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For citizens of the most advanced economies, it is hard to conceptualize what being entirely cut off from the Internet would look like, let alone how it could actually happen. Is it as simple as flipping a kill switch or pressing an 'Off' button? Though unlikely in countries like the United States that have numerous independently operated providers and redundant Internet infrastructure, total shutdowns are still possible in geographies where
In February 2015, we published a blog post entitled "State of the Internet Metrics: What Do They Mean?" which itself was an update to an earlier "Clarifying State of the Internet Report Metrics" blog post, published in March 2013. The explanations in both posts are still relevant to the State of the Internet / Connectivity report series, but there are a few updates that are worth highlighting.
Gabon's ongoing "Internet curfew" is, unfortunately, representative of the new normal for Internet connectivity in some countries. After experiencing a near complete Internet outage in the country from September 1-5, connectivity returned. However, since that time, the country has put a so-called "curfew" into place, with Internet connectivity regularly disrupted each day between 6:00 PM and 6:00 AM local time.
With this issue, the start of the ninth volume of the State of the Internet Report, we are introducing several changes, with several more planned to follow in subsequent issues. The first notable change is within the regional breakout sections of the report. For the last several years, the report has included a "Geography: Europe, Middle East, and Africa (EMEA)" section, surveying a selected set of countries within those regions.
With the release of the Fourth Quarter, 2015 State of the Internet Report, we've also made a small but important update to the associated data visualization tools on www.stateoftheinternet.com. While the report itself generally covers either the top ten countries or states, or a selected set of countries/regions, we often get requests for full data sets. Researchers, journalists, folks involved in broadband initiatives, and others have asked for data on
Eight years ago, Akamai CMO Brad Rinklin called me into his office to talk about an idea he had - sharing some of Akamai's unique Internet insights with the broader community and establishing thought leadership along the way. (I even have the PowerPoint deck around somewhere, although it's buried in 17 years of Aka-files and Aka-mail.) Out of that conversation came the State of the Internet Report - we published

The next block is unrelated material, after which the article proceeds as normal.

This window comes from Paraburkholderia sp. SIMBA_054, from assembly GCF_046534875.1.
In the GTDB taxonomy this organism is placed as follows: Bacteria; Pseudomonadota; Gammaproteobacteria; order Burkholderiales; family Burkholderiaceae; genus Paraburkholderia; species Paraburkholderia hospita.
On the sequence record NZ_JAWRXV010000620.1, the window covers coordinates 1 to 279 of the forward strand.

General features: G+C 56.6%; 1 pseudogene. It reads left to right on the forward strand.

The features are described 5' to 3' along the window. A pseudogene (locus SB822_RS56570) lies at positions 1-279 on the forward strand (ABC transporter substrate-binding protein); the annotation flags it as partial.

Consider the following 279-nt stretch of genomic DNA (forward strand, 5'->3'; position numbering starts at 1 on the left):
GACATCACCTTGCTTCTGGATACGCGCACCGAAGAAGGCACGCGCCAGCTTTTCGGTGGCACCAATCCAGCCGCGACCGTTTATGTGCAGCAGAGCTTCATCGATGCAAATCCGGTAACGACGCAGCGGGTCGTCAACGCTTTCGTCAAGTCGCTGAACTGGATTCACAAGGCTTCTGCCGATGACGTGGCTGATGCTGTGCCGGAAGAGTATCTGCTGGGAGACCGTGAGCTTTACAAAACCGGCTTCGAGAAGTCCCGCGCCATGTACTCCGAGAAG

Monday, Akamai released the Q4 2015 State of the Internet Security (SOTI Security) Report (download here). I've been writing posts throughout the week focusing on specific parts of the report. For this installment, let's take a look at Web application attacks by industry. Related: Q4 2015 SOTI Security presentations at RSA Conference 2016 Q4 2015 SOTI Security Infographic Video: SOTI Security in 60 Seconds with Akamai CSO Andy Ellis
Yesterday, Akamai released the Q4 2015 State of the Internet Security (SOTI Security) Report (download here). I'll write posts throughout the week focusing on specific parts of the report. For this installment, let's take a look at mega-DDoS attacks from last quarter. Related: Q4 2015 SOTI Security presentations at RSA Conference 2016 Q4 2015 SOTI Security Infographic Video: SOTI Security in 60 Seconds with Akamai CSO Andy Ellis In
The State of the Internet Security report by Akamai is issued four times a year with information on the types of online attacks that Akamai Technologies protects its customers from every day. In this free report, you can read about changes in Distributed Denial of Service (DDoS) attacks with multiple different metrics. In addition, we look at the various types of web attacks against our customers and a spotlight on